Association for Behavior Analysis International

The Association for Behavior Analysis International® (ABAI) is a nonprofit membership organization with the mission to contribute to the well-being of society by developing, enhancing, and supporting the growth and vitality of the science of behavior analysis through research, education, and practice.


32nd Annual Convention; Atlanta, GA; 2006

Event Details

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Invited Symposium #375
CE Offered: BACB
Cambridge Center Symposium: The Accreditation of Behavioral Applications: Promoting Evidence-Based Practices
Monday, May 29, 2006
3:00 PM–4:20 PM
Centennial Ballroom I
Area: OBM; Domain: Applied Research
Chair: Dwight Harshbarger (Cambridge Center for Behavioral Studies)
Discussant: Dwight Harshbarger (Cambridge Center for Behavioral Studies)
CE Instructor: Dwight Harshbarger, Ph.D.

Behavior analysis is engaged in a competition to determine whether services aimed at making positive changes in behavior and in the impact or results of behavior will be based on demonstrably effective methods or left to tradition, professional custom, and union or guild protection. If the arbiters of success are uninformed client choices, testimonials, and unsubstantiated claims, that competition may not be winnable. If client choices can be based on evidence of effectiveness, services grounded in applied behavior analysis have a higher probability of being chosen. In addition, evidence-based decisions may provide a method to help us sort more effective from less effective behavior-analytic methods. The Cambridge Center for Behavioral Studies has recent initiatives that award accreditation to behavioral programs of service based on evidence of effectiveness. Accreditation of principles of behavior-based safety programs has now been awarded to multiple organizations. Standards and methods for accrediting applied behavior analytic clinical services have been developed and the launch of this initiative is underway. The presenters in this symposium will discuss evidence-based accreditation, including alternatives in standards and methods. Initial problems and successes with accreditation efforts will be presented and analyzed.

Standards for Accreditation.
HENRY S. PENNYPACKER (University of Florida)
Abstract: The public relies on a variety of accreditation or certification sources for information to inform their purchasing decisions. Such organizations as Good Housekeeping, Consumer Reports, and Underwriters Laboratory have earned the trust of the public over a long period by producing data that are both understandable and reliable. The Cambridge Center would like to join this select group by accrediting programs that engender desirable behavior change in identifiable populations of consumers. To succeed in this endeavor, the Center must adopt a set of standards against which candidate programs may be evaluated. I have suggested elsewhere that the standards used by the Food and Drug Administration, safe and effective, serve as temporary placeholders until more suitable ones can be crafted. We may have problems in reaching agreement on how to evaluate effectiveness. I will argue that we should adhere firmly to our traditions of direct, objective behavioral measurement and eschew such devices as testimonials, consumer satisfaction surveys, and the like. I will illustrate this strategy with a short discussion of how we have developed criteria for certifying clinical breast examiners that rely on accepted concepts of sensitivity and specificity.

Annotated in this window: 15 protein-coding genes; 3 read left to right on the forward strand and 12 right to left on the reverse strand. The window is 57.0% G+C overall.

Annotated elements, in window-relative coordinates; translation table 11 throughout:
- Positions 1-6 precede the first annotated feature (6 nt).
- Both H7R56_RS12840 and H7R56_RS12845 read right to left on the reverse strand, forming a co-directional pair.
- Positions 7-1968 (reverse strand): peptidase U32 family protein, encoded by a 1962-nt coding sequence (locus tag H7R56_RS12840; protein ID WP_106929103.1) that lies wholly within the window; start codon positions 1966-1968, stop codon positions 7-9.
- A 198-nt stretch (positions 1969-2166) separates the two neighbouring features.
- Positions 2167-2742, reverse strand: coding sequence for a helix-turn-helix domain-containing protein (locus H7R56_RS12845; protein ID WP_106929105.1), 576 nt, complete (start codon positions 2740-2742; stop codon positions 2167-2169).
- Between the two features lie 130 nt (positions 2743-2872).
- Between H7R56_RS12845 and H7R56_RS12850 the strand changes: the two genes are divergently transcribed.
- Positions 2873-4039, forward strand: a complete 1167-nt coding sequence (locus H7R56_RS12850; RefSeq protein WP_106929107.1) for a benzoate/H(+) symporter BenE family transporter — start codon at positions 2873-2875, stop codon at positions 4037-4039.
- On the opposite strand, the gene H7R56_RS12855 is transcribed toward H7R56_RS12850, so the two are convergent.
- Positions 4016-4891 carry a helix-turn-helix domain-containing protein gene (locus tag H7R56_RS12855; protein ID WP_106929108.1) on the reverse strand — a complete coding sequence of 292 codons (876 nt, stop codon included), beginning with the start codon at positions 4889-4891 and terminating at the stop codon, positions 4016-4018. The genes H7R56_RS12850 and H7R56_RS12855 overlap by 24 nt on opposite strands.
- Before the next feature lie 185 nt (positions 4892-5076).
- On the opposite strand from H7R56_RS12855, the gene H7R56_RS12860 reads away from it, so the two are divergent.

Dr. Henry Pennypacker, Jr. has been a guiding force in Behavior Analysis since the 1960s. His seminal book "Strategies and Tactics in Behavioral Research" with Johnston has been used as an essential textbook and reference by many in the field. His most recent book with Gutierrez and Lindley titled "Handbook of the standard celeration chart" was recently published by the Cambridge Center for Behavioral Studies. His six books along with 21 book chapters and over 60 scholarly publications has established Dr. Pennypacker as one of ABA's most prolific authors. He was president of ABA from 1986-1987. Since the 1970's Dr. Pennypacker devoted his considerable talents toward applying ABA to the early detection of breast cancer. His work in this area has earned him patents in the US, Germany, Britain, and Canada as well as a grant from the National Cancer Institute. He is currently a Professor Emeritus at the University of Florida, President of Precision Teaching of Florida, Inc., and CEO of Mammatech Corporation.
Accrediting Principles of Behavior-Based Safety Programs.
BILL L. HOPKINS (Auburn University, Emeritus)